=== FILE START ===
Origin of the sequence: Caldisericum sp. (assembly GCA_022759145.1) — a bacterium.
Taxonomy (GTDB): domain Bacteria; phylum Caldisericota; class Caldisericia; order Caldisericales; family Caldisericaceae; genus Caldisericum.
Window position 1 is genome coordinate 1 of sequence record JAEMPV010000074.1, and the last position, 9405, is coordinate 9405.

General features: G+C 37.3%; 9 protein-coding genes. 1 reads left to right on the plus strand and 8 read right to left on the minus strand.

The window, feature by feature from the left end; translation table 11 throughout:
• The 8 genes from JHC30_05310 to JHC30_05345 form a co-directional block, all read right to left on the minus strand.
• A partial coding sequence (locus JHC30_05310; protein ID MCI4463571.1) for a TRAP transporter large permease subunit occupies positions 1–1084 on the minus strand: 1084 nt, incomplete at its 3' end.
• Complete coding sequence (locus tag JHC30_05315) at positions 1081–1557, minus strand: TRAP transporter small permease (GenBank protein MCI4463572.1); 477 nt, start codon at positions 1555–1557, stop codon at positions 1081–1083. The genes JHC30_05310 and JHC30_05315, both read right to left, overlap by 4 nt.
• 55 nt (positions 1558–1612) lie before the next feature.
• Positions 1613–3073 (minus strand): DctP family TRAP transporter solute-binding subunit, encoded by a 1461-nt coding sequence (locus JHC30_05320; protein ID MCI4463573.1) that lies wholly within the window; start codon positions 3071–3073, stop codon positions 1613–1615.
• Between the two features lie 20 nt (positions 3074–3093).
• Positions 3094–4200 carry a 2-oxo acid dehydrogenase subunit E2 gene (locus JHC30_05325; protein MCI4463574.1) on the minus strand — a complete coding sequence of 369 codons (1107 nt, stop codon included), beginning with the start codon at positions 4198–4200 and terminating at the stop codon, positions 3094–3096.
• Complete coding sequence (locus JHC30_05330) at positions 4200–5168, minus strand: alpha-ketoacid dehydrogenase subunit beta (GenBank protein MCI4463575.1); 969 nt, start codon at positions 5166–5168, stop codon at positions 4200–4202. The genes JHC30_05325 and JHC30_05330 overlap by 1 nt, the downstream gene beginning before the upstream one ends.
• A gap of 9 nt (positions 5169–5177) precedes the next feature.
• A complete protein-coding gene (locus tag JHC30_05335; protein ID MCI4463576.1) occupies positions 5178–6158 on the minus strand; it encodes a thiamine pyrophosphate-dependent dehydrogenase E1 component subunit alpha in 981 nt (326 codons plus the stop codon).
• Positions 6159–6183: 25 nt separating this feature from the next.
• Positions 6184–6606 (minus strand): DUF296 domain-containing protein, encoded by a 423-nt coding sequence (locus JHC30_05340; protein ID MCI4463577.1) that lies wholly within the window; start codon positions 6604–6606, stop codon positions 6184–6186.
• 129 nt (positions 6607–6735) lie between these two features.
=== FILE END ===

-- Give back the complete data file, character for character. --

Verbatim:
Origin of the sequence: Caldisericum sp. (assembly GCA_022759145.1) — a bacterium.
Taxonomy (GTDB): domain Bacteria; phylum Caldisericota; class Caldisericia; order Caldisericales; family Caldisericaceae; genus Caldisericum.
Window position 1 is genome coordinate 1 of sequence record JAEMPV010000074.1, and the last position, 9405, is coordinate 9405.

General features: G+C 37.3%; 9 protein-coding genes. 1 reads left to right on the plus strand and 8 read right to left on the minus strand.

The window, feature by feature from the left end; translation table 11 throughout:
• The 8 genes from JHC30_05310 to JHC30_05345 form a co-directional block, all read right to left on the minus strand.
• A partial coding sequence (locus JHC30_05310; protein ID MCI4463571.1) for a TRAP transporter large permease subunit occupies positions 1–1084 on the minus strand: 1084 nt, incomplete at its 3' end.
• Complete coding sequence (locus tag JHC30_05315) at positions 1081–1557, minus strand: TRAP transporter small permease (GenBank protein MCI4463572.1); 477 nt, start codon at positions 1555–1557, stop codon at positions 1081–1083. The genes JHC30_05310 and JHC30_05315, both read right to left, overlap by 4 nt.
• 55 nt (positions 1558–1612) lie before the next feature.
• Positions 1613–3073 (minus strand): DctP family TRAP transporter solute-binding subunit, encoded by a 1461-nt coding sequence (locus JHC30_05320; protein ID MCI4463573.1) that lies wholly within the window; start codon positions 3071–3073, stop codon positions 1613–1615.
• Between the two features lie 20 nt (positions 3074–3093).
• Positions 3094–4200 carry a 2-oxo acid dehydrogenase subunit E2 gene (locus JHC30_05325; protein MCI4463574.1) on the minus strand — a complete coding sequence of 369 codons (1107 nt, stop codon included), beginning with the start codon at positions 4198–4200 and terminating at the stop codon, positions 3094–3096.
• Complete coding sequence (locus JHC30_05330) at positions 4200–5168, minus strand: alpha-ketoacid dehydrogenase subunit beta (GenBank protein MCI4463575.1); 969 nt, start codon at positions 5166–5168, stop codon at positions 4200–4202. The genes JHC30_05325 and JHC30_05330 overlap by 1 nt, the downstream gene beginning before the upstream one ends.
• A gap of 9 nt (positions 5169–5177) precedes the next feature.
• A complete protein-coding gene (locus tag JHC30_05335; protein ID MCI4463576.1) occupies positions 5178–6158 on the minus strand; it encodes a thiamine pyrophosphate-dependent dehydrogenase E1 component subunit alpha in 981 nt (326 codons plus the stop codon).
• Positions 6159–6183: 25 nt separating this feature from the next.
• Positions 6184–6606 (minus strand): DUF296 domain-containing protein, encoded by a 423-nt coding sequence (locus JHC30_05340; protein ID MCI4463577.1) that lies wholly within the window; start codon positions 6604–6606, stop codon positions 6184–6186.
• 129 nt (positions 6607–6735) lie between these two features.